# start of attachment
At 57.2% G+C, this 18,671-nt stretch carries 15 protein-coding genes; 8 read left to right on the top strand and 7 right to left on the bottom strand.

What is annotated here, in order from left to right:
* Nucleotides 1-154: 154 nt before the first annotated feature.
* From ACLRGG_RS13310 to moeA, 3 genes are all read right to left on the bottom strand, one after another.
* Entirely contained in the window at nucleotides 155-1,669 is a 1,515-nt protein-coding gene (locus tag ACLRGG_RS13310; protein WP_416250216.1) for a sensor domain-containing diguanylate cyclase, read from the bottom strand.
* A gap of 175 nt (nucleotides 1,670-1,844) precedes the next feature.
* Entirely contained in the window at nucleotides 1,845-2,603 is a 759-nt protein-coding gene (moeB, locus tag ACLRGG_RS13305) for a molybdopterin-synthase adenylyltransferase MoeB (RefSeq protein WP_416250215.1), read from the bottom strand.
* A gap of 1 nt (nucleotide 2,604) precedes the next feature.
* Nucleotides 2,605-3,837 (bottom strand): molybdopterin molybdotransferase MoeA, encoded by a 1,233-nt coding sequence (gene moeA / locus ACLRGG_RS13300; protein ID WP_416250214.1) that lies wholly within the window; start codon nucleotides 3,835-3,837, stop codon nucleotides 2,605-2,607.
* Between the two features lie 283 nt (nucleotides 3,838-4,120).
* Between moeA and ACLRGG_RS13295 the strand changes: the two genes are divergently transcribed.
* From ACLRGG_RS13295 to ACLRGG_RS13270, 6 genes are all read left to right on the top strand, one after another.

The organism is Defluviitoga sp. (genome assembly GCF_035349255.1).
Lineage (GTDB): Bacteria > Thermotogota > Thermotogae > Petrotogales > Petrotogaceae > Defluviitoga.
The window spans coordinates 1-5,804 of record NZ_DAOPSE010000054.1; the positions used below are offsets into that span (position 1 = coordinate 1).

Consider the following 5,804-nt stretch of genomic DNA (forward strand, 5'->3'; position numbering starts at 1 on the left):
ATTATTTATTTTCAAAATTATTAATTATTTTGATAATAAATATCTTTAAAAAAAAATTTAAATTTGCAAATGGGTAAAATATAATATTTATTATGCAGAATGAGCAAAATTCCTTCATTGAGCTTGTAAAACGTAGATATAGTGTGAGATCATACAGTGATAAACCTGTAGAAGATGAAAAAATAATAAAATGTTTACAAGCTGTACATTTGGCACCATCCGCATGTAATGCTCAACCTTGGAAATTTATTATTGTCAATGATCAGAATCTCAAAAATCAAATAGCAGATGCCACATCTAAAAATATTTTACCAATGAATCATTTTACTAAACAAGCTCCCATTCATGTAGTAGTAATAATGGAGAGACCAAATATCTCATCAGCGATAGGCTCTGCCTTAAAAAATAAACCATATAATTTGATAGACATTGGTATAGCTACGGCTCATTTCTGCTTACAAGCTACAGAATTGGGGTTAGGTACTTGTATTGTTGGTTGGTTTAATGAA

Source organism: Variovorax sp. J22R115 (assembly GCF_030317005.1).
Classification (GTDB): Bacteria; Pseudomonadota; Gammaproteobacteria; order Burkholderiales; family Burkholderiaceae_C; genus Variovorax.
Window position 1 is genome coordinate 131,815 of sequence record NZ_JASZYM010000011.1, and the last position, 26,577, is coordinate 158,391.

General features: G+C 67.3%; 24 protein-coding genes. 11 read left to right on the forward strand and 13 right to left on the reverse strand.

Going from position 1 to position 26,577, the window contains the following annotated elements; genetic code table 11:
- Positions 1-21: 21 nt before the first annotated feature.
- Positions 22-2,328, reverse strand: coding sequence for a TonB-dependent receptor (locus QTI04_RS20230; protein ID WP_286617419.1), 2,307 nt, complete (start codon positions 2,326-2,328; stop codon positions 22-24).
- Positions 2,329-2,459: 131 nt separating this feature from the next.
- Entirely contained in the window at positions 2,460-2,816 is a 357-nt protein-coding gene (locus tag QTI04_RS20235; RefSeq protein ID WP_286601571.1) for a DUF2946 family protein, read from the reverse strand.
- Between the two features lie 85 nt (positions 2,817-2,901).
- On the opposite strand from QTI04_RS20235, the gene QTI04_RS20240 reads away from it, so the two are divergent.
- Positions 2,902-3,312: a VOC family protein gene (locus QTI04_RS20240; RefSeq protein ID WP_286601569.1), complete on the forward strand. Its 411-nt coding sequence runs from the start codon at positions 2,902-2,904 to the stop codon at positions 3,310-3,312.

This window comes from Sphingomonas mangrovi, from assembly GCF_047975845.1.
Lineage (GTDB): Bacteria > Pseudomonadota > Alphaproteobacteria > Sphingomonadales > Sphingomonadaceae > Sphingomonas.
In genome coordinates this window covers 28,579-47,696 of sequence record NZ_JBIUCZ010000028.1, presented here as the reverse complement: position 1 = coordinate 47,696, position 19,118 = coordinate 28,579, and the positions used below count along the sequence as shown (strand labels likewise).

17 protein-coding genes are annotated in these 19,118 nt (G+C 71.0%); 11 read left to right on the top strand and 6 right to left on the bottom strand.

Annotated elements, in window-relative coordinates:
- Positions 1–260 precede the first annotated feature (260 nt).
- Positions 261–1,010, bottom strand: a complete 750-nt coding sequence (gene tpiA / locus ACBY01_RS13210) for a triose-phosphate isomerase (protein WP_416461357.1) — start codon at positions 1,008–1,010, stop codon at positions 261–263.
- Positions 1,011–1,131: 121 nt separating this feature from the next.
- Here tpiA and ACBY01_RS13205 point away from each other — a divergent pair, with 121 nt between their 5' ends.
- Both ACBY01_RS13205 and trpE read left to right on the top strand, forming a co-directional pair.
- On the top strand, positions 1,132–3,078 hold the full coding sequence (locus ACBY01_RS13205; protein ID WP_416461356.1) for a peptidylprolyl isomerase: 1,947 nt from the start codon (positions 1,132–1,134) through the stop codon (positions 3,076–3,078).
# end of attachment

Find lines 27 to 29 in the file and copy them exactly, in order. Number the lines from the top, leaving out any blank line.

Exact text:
- Between the two features lie 85 nt (positions 2,817-2,901).
- On the opposite strand from QTI04_RS20235, the gene QTI04_RS20240 reads away from it, so the two are divergent.
- Positions 2,902-3,312: a VOC family protein gene (locus QTI04_RS20240; RefSeq protein ID WP_286601569.1), complete on the forward strand. Its 411-nt coding sequence runs from the start codon at positions 2,902-2,904 to the stop codon at positions 3,310-3,312.